organization of the parts of a poem or other literary form
Point of View
The angle of vision from which a story is narrated.
a literary device in which the credibility of the narrator is trustworthy.
a literary device in which the credibility of the narrator is seriously compromised.
Distinguished by its lack of a realistic personality.
complex and realistic, they represent a depth of personality which is imitative of life.
does not undergo significant change.
changes significantly during the course of the story.
Warning or indication of future event.
First Person Narration
The narrator is a character or an observer.
Third Person Narration
Narration from a character who is not present in the story.
The narrator to know some things about the characters but not everything.
The narrator knows everything about the characters.
The narrator knows or appears to know no more than the reader.
The creation of images using words.
A figure of speech in which two things are compared, usually by saying one thing is another, or by substituting a more descriptive word for the more common or usual word that would be expected, i.e. - sea of troubles.
A figure of speech in which two things are compared using the word "like" or "as." "What happens to a dream deferred?/ Does it dry up/ like a raisin in the sun?"
A figure of speech in which nonhuman things or abstract ideas are given human attributes: the sky is crying, dead leaves danced in the wind, blind justice.
A figure of speech in which an attribute of a thing or something closely related to it is substituted for the thing itself. Thus, "sweat" can mean "hard labor," and "Capitol Hill" represents the U.S. Congress.
A figure of speech in which a part of a person or thing is used to designate the whole—thus, "The house was built by 40 hands" for "The house was built by 20 people."
A fanciful poetic image or metaphor that likens one thing to something else that is seemingly very different. "Shall I compare thee to a summer's day?"
A figure of speech in which exceptional exaggeration is deliberately used for emphasis rather than deception."Even unto a thousand thousand years."
The four chief fluids of the body that were thought in Medieval Europe to regulate the physical and mental characteristics of a person.
Blood. Gives a ruddy face and optimistic attitude, also bloodthirsty.
Bile. Gives energy and ambition, but makes a person bad-tempered and impatient in excess.
Mucus. Generally self-content and kind, but can be shy.
Black bile, melancholic. Creative but overly-sensitive.
Short poems, often written in the 'I' form, where the poet expresses his or her feelings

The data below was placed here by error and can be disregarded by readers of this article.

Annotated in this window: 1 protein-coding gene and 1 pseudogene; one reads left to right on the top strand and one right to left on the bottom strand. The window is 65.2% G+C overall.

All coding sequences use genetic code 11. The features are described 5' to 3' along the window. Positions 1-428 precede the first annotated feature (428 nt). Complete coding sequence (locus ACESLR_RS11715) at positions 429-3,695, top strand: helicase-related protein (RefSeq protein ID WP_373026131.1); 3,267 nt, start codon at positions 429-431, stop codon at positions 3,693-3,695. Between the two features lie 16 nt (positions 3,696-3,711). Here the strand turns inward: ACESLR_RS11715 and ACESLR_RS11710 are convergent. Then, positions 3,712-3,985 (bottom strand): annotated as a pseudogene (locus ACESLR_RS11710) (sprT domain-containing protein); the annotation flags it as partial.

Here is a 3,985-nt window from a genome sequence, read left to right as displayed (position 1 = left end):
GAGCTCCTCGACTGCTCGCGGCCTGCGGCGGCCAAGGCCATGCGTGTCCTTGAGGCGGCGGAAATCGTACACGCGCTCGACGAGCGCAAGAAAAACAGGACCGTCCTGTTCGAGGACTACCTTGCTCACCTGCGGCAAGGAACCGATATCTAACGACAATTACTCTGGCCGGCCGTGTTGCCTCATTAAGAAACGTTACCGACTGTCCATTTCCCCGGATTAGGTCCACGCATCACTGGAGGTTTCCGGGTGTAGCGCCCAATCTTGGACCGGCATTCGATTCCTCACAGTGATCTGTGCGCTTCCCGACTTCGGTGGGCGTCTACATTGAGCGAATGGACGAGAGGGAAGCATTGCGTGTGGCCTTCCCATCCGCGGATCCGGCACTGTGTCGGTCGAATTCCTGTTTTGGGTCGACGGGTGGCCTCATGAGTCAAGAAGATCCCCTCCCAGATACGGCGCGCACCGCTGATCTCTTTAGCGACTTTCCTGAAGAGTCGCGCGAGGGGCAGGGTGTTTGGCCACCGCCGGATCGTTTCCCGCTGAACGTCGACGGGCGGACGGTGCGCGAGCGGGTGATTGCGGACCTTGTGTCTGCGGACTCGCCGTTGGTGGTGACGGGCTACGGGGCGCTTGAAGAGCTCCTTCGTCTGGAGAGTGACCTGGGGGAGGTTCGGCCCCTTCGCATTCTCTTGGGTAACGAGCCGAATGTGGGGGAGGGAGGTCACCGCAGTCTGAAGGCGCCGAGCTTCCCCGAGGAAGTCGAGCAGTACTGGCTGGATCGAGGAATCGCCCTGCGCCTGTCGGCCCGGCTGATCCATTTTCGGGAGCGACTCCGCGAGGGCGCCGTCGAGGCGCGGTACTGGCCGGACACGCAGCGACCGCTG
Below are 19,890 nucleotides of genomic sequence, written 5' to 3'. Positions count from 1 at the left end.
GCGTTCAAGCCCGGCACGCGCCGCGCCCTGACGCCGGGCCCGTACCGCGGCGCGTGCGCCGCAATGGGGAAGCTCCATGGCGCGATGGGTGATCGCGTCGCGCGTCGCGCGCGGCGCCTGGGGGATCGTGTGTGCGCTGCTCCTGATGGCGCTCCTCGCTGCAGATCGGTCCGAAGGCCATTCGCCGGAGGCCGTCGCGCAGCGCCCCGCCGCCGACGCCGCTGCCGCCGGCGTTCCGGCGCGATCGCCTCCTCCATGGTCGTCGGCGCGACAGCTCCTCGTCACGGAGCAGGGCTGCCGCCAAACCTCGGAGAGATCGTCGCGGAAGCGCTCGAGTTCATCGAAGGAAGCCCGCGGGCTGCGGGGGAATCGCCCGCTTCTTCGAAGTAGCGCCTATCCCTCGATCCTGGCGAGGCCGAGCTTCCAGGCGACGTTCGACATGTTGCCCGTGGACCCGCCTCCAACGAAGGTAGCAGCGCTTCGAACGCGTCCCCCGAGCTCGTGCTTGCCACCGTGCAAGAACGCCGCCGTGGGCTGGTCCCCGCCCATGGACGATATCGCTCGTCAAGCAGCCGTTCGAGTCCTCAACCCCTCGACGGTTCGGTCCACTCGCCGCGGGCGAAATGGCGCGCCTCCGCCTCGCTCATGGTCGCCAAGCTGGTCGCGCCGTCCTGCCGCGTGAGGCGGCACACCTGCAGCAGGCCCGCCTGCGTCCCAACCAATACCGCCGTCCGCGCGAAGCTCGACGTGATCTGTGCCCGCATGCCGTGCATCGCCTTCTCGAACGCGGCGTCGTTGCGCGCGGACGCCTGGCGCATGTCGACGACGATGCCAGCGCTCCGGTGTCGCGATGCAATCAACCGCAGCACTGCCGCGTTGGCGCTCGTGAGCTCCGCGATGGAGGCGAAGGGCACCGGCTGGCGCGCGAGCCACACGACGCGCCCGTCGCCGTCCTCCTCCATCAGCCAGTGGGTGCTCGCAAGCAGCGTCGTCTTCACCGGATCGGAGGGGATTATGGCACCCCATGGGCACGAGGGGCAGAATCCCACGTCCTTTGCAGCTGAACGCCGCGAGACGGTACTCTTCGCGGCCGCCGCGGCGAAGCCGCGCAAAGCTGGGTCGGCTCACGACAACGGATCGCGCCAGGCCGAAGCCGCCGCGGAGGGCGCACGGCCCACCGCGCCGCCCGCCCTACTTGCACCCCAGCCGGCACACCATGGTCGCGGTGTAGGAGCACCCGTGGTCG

A poem about death and idyllic rural life - often featuring shepherds.
Poem narrated by an imaginary character (not the poet) in the manner of a speech from a play
Change in rhetorical direction.
The continuation of a sentence or phrase across a line break - as opposed to an end-stopped line.
Line that exceeds the established meter or continues across a line break.
Line grammatically ceases at the end before a line break.
Imaginary character who speaks or narrates.
Verse which attempts to instruct or educate - as opposed to pure poetry.
Speaking one's thought aloud.
Movement that reacted against the order and balance of the previous age in favour of self expression, inspiration and soaring imagination.
Movement characterised by formality and restraint.
Movement that depicts subjects as they appear in everyday life, without embellishment or interpretation.
Degree of emotional involvement in a work of art.
The exposure of the vices or follies of an indiviudal, a group, an institution, an idea, a society, etc., usually with a view to correcting it.
Imitation of a poem or another poet's style for comic/satiric effect.
Praise which is really an insult; generally involves malice, the desire to put someone down,
The discrepancy between what is said and what is meant, what is said and what is done, what is expected or intended and what happens, what is meant or said and what others understand.
A particularly a dramatic presentation of serious actions in which the chief character has a disastrous fate. More about the individual than society.
A presentation with lighter actions and a happy ending, often with marriage. Concerns society more than the individual.
Comedy of Manners
satirizes the manners and affectations of a social class, often represented by stock characters
Victorian Dillema-need clarification.
A quantitative meter of eleven syllables.
The presentation of essential information regarding what has occurred prior to the beginning of the play
Literary Truth-need clarification.
self-consciously addresses the devices of fiction.
self-consciously addresses the devices of plays.
an abstract idea that is supposed to be a comprehensive explanation of historical experience or knowledge
Commentary on language.
Analysis of criticism.
study of language and its relationship to culture and society.
Considers the ultimate nature of reality.
A story illustrating an idea or a moral principle in which objects take on symbolic meanings.
A figure of speech in which sharply contrasting ideas are juxtaposed in a balanced or parallel phrase or grammatical structure
a literary device used to induce a tender emotional response disproportionate to the situation
Placed or dealt with close together for contrasting effect.